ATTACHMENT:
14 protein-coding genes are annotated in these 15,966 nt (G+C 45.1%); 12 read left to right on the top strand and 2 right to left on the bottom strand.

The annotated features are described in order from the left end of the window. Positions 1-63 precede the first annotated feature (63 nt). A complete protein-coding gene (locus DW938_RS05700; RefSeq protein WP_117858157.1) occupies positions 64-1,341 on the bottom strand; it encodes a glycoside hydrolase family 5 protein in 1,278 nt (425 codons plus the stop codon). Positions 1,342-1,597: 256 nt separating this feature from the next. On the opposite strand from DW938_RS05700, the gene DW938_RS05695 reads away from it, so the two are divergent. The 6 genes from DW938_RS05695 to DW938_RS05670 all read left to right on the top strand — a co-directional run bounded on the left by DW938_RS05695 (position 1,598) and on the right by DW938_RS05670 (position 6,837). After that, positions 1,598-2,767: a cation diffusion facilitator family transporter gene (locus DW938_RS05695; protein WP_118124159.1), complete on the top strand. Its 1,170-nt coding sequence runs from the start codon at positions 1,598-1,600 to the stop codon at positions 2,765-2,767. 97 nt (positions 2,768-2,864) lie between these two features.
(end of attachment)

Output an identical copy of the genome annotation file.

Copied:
14 protein-coding genes are annotated in these 15,966 nt (G+C 45.1%); 12 read left to right on the top strand and 2 right to left on the bottom strand.

The annotated features are described in order from the left end of the window. Positions 1-63 precede the first annotated feature (63 nt). A complete protein-coding gene (locus DW938_RS05700; RefSeq protein WP_117858157.1) occupies positions 64-1,341 on the bottom strand; it encodes a glycoside hydrolase family 5 protein in 1,278 nt (425 codons plus the stop codon). Positions 1,342-1,597: 256 nt separating this feature from the next. On the opposite strand from DW938_RS05700, the gene DW938_RS05695 reads away from it, so the two are divergent. The 6 genes from DW938_RS05695 to DW938_RS05670 all read left to right on the top strand — a co-directional run bounded on the left by DW938_RS05695 (position 1,598) and on the right by DW938_RS05670 (position 6,837). After that, positions 1,598-2,767: a cation diffusion facilitator family transporter gene (locus DW938_RS05695; protein WP_118124159.1), complete on the top strand. Its 1,170-nt coding sequence runs from the start codon at positions 1,598-1,600 to the stop codon at positions 2,765-2,767. 97 nt (positions 2,768-2,864) lie between these two features.